In accordance with the teachings provided herein, a system and method are provided to assist in ensuring data integrity. The system and method allow rules to be used by a data integrity validation application in order to perform data integrity validation operations. The data integrity validation rules are stored in a knowledge base which is separate from and external to the data integrity validation application. The separately stored and externally located knowledge base allows customization of the data integrity validation rules without requiring recompilation of the data integrity validation application.
The knowledge base 32 may be implemented in a database, as a set of flat files, or in any other conventional storage format. The design of the knowledge base 32 is such that it is extensible—that is, existing types of rules may be added or updated, as well as allowing new types of rules to be defined. The separate and external nature of the knowledge base 32 relative to the compiled data management system is indicated at 40. This approach allows the rules to be customized without requiring recompilation or redistribution of the system 34.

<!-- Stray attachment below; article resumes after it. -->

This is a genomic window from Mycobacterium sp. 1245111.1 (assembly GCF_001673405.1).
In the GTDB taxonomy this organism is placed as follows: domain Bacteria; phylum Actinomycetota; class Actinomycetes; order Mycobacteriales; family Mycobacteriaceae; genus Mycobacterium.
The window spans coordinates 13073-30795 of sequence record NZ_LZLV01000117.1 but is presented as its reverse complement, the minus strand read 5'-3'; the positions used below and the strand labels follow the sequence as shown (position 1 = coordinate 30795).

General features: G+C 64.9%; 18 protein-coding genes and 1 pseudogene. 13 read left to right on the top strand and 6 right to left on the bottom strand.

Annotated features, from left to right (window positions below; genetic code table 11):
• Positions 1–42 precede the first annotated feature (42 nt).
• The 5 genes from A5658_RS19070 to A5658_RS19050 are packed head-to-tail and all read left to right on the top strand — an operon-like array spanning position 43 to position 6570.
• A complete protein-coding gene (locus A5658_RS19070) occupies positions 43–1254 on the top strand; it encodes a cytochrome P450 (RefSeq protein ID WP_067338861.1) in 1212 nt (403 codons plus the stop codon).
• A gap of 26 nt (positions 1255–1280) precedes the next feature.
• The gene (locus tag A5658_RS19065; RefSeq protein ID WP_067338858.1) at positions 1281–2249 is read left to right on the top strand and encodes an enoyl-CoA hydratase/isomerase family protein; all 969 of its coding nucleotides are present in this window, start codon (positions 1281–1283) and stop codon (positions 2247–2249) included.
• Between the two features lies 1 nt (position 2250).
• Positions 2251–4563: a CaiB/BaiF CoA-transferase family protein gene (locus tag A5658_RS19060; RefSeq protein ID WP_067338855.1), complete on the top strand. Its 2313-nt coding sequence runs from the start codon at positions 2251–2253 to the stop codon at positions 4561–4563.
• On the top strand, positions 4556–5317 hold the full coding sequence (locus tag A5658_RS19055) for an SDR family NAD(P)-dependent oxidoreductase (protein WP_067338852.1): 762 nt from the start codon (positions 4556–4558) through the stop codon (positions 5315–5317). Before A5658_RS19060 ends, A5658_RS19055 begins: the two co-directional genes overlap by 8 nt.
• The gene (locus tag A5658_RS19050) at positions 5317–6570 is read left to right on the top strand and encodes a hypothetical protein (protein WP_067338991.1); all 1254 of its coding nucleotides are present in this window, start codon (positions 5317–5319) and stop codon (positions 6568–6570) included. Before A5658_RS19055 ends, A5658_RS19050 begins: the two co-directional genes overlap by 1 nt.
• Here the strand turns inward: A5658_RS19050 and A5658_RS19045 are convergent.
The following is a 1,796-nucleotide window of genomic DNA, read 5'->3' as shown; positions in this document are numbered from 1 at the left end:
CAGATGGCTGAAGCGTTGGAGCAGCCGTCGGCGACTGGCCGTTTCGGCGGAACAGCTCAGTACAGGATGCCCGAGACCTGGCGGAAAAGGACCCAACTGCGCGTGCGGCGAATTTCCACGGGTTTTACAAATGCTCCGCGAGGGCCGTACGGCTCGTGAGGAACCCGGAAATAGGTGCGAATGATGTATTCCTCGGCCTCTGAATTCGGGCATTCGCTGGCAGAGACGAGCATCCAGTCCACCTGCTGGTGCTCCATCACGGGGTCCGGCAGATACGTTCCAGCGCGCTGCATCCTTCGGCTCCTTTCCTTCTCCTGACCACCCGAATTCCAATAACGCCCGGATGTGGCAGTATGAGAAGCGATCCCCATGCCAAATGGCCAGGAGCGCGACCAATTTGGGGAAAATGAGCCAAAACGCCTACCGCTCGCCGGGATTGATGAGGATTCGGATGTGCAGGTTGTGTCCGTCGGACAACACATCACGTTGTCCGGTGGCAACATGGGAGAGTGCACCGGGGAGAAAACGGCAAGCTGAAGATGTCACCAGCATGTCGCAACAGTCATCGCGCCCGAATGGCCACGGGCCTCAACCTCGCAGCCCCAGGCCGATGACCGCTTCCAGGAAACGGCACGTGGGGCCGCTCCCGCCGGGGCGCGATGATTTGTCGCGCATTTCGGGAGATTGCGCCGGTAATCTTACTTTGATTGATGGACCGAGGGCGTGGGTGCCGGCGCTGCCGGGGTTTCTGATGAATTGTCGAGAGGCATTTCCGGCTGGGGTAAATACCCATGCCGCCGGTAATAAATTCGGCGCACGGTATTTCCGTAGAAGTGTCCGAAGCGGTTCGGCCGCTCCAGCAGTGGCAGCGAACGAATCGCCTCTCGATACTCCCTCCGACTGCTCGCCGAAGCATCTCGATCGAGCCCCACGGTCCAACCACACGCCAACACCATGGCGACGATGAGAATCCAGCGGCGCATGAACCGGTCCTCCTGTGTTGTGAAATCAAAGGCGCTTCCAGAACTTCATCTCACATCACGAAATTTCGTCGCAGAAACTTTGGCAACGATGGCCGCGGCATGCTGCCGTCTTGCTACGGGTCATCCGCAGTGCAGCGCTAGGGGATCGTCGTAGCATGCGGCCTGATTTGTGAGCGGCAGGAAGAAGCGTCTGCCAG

Rules contain logic and knowledge needed to perform data integrity validation operations. These operations include analysis and transformation. To guide the data integrity validation process, rules in the knowledge base 32 may contain analysis reference materials and transformation specifications. Analysis reference materials may include lookup tables, pattern-match regular expressions, character-handling tables, natural language parsing patterns, numeric ranges, and statistical analysis algorithms. For example, rules may locate data records whose values are beyond some specified number of standard deviations. Transformation specifications may include pattern-match/replace regular expressions, transformation tables, phonetic reduction rules, and “if-then” clauses. For example, data integrity validation operations may render data values in “proper case” using rules to determine which words should be rendered in a format that differs from the traditional proper case (first letter uppercase, remaining letters lowercase—e.g., “MR.” is transformed into “Mr.”). Finally, metadata logic rules in the knowledge base 32 may define the ways in which other rules are combined for use in a single context-sensitive operation.